What I really like about the DIY process is it will automatically do the math. Just enter all the required measurements, and the calculations are done for you, providing gross and net scores.

Should your trophy score at or above the minimum for recognition by B&C, find an official measurer near you for an official score.

Just click on “Big Game Records” on the home page, and then “Find an Official Measurer,” for the list of 17 found in Louisiana. There is no charge for scoring; measurers serve voluntarily without compensation.

The current B&C Clubs 29th Big Game Awards Program, 2013-2015, includes entries received between Jan. 1, 2013 and Dec. 31, 2015. Due to the required 60 days drying period, the last day for a trophy to be harvested and still entered in the 29th Awards is Nov. 1, 2015.

Trophies taken after this date will be included in the 30th Awards Program.

One thing I have noticed on many occasions is the look of surprise and disappointment on the face of the hunter when the official measurer determines the trophy’s score.

All too often it is lower than expected because someone other than a trained measurer previously scored the head or it was green scored before 60 days of drying.

A common mistake is in determining the number of points. Many hunters have been told and incorrectly believe that “if you can hang a ring on it, it’s a point.”

However, a measureable point must be at least 1 inch in length and longer than the width of its base.

Another common error is in measuring the length of points. They are correctly measured from where they arise from the main beam, but many are measured from the middle or even the bottom of the main beam, resulting in length discrepancies.

And determining normal and abnormal points can be very confusing.

The Boone and Crockett Club’s “Field Guide to Measuring and Judging Big Game” has a lot of information about scoring and field judging everything in North America. Every serious hunter should own a copy.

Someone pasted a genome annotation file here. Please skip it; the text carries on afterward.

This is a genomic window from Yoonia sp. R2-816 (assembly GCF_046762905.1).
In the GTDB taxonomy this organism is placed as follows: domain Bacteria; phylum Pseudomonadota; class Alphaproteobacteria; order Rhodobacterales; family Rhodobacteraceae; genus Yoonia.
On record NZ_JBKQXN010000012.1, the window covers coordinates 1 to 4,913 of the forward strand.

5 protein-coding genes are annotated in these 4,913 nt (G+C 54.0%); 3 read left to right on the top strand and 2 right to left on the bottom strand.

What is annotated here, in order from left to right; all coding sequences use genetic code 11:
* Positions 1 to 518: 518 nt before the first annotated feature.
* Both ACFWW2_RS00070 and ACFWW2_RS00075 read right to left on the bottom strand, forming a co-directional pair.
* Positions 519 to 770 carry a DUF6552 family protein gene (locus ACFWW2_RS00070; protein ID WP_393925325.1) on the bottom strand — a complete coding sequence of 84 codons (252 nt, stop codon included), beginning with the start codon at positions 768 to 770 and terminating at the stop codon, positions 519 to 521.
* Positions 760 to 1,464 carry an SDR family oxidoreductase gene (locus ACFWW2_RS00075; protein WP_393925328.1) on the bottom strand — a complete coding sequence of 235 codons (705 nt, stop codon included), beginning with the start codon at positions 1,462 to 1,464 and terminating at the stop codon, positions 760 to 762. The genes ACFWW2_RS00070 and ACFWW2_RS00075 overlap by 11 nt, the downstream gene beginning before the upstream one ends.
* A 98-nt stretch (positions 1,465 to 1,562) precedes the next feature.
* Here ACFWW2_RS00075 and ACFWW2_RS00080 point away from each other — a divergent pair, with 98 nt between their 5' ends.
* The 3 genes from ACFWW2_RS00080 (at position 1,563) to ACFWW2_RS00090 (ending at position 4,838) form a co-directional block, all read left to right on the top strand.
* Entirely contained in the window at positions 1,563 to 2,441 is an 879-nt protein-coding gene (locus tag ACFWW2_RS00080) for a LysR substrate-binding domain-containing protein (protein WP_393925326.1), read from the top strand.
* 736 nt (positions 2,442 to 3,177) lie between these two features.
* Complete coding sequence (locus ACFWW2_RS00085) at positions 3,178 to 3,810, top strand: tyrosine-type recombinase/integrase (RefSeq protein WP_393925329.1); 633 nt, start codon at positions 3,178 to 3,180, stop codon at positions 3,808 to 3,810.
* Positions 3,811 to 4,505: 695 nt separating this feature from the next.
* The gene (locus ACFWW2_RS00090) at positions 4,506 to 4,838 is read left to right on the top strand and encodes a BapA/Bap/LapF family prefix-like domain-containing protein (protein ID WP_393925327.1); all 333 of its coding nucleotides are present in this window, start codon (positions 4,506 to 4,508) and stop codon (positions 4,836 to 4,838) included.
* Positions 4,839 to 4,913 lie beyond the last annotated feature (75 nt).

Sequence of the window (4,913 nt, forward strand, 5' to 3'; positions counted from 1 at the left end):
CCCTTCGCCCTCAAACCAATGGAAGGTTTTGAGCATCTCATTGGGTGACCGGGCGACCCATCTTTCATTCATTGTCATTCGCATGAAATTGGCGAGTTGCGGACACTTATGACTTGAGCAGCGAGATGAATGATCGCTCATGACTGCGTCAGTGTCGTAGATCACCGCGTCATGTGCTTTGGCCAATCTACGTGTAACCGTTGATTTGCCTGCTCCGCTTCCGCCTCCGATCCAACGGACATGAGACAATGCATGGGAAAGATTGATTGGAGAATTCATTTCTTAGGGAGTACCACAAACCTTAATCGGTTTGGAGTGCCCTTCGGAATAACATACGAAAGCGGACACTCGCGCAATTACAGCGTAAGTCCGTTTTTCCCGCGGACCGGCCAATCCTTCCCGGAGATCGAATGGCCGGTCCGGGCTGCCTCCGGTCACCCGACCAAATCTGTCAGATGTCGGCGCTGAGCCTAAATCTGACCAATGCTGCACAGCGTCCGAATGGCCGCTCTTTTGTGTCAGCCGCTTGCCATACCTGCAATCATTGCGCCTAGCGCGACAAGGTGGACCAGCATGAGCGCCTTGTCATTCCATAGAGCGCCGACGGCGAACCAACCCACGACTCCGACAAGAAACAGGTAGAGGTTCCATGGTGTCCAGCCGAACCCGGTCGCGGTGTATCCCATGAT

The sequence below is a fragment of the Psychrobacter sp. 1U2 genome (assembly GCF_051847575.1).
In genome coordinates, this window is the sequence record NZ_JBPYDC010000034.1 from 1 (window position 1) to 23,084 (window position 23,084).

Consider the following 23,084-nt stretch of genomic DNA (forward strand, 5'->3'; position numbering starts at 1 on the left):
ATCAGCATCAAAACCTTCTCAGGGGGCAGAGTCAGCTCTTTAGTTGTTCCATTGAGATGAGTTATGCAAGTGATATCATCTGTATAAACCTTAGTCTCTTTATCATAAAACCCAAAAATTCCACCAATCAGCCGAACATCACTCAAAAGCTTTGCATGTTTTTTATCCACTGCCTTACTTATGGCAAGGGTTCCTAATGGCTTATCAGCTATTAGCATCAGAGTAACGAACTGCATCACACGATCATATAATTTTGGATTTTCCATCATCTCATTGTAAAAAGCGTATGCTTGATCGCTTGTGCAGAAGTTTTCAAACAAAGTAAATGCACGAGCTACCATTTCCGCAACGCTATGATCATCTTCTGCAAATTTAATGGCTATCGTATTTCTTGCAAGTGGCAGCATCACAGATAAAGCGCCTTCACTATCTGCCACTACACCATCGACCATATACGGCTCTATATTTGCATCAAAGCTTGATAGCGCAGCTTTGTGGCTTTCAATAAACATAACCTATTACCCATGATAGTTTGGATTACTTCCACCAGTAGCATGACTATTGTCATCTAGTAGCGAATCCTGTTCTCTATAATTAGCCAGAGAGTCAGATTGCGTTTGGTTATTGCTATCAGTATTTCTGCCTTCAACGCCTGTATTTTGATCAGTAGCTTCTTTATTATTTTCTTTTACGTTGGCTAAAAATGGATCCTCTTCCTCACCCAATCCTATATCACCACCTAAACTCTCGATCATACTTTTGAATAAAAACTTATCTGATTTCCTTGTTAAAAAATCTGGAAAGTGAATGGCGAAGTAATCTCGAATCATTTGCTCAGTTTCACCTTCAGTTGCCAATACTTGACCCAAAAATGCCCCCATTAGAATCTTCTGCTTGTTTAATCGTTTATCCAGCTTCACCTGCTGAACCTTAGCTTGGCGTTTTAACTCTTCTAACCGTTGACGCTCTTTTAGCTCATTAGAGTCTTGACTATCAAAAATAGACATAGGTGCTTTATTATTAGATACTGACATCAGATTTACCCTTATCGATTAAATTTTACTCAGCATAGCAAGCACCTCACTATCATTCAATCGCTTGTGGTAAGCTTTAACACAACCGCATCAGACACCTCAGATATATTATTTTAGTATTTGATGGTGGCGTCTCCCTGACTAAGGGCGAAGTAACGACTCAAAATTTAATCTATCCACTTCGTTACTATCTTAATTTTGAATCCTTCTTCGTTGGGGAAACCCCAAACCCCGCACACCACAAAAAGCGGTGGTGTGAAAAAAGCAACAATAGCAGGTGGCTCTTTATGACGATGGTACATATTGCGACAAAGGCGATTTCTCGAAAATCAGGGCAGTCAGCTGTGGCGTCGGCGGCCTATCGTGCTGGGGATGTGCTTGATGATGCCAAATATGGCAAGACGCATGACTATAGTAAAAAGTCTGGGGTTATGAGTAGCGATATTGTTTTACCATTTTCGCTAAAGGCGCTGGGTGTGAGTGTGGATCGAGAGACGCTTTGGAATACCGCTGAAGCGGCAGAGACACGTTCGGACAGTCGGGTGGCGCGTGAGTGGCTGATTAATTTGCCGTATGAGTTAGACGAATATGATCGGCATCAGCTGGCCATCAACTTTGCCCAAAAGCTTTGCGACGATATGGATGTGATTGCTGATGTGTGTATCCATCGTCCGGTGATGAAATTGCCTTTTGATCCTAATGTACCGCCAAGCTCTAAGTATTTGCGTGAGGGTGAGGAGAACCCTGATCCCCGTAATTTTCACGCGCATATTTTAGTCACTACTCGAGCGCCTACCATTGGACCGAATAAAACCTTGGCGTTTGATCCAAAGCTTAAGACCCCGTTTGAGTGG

Many of the measuring and scoring solutions for unusual or non-typical antler formations are explained, and the instructions for field judging trophy quality on the hoof are of great value.

The field judging methods are a must-read for any hunter before going West for pronghorn, mule deer or any other species with which he is unfamiliar.

The B&C Club also offers a number of other top-quality publications, such as Records of North American Big Game and Hunting the American West. They are well worth the reasonable prices. The list, along with costs and ordering instructions, can be found on the website.

Every hunter who believes in the ethics of fair chase should join B&C as an associate member. Four levels are offered: associate, sponsor associate, sportsman associate and lifetime associate.

Check the website for benefits and prices. Membership fees are used to fund B&C programs to protect hunting, promote wildlife conservation and educate the public.

Here is the best deal of all: If you harvest a buck this season, come on down to the Lamar-Dixon Expo Center in Gonzales next March for the Louisiana Sportsman Show and Festival.

Enter your buck in the Big Buck Contest. B&C official measurers will score the head.

And all contestants are eligible to win some nice prizes in a drawing — and there are winners in several categories including best Louisiana or Mississippi gun, bow or primitive weapon.

Good luck this fall and we hope to see you in Gonzales.

About Keith LaCaze 100 Articles
Retired Wildlife Enforcement Lieutenant Colonel Keith LaCaze spent 34 years with the LDWF beginning in 1977. LaCaze is happily married to wife Mitzi and the father of two children.